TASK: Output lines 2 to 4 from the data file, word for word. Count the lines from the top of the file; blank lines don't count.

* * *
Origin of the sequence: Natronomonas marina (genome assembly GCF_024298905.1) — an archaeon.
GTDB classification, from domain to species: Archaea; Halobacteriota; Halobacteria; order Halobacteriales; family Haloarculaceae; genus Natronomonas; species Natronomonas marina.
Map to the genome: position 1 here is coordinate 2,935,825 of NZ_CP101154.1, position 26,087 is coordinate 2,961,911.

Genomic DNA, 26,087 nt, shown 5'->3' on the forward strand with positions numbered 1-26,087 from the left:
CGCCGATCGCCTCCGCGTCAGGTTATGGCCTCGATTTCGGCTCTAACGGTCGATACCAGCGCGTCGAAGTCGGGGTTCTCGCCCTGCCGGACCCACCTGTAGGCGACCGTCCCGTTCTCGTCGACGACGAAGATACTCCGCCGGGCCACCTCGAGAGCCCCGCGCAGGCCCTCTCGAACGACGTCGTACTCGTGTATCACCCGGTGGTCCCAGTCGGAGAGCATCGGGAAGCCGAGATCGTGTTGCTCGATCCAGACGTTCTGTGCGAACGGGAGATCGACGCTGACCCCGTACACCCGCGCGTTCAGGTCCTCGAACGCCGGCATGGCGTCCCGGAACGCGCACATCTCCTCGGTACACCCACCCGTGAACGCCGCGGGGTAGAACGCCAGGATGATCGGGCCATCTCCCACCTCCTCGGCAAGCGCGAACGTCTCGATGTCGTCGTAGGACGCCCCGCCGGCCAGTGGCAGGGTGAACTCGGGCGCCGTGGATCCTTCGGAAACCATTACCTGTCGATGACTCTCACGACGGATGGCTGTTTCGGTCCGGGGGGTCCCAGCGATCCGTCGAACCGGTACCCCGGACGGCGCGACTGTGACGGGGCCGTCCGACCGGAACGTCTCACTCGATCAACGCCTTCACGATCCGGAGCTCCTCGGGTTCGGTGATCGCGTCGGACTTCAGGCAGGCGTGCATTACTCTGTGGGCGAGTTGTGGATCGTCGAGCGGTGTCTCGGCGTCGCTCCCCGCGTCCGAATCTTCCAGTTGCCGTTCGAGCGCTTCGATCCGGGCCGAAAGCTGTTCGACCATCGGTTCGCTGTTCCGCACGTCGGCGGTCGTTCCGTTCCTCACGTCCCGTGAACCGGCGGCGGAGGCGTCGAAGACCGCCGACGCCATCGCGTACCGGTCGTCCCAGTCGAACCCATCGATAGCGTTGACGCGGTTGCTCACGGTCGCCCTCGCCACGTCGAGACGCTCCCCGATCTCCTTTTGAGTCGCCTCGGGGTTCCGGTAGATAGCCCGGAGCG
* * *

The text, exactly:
GTDB classification, from domain to species: Archaea; Halobacteriota; Halobacteria; order Halobacteriales; family Haloarculaceae; genus Natronomonas; species Natronomonas marina.
Map to the genome: position 1 here is coordinate 2,935,825 of NZ_CP101154.1, position 26,087 is coordinate 2,961,911.

Genomic DNA, 26,087 nt, shown 5'->3' on the forward strand with positions numbered 1-26,087 from the left: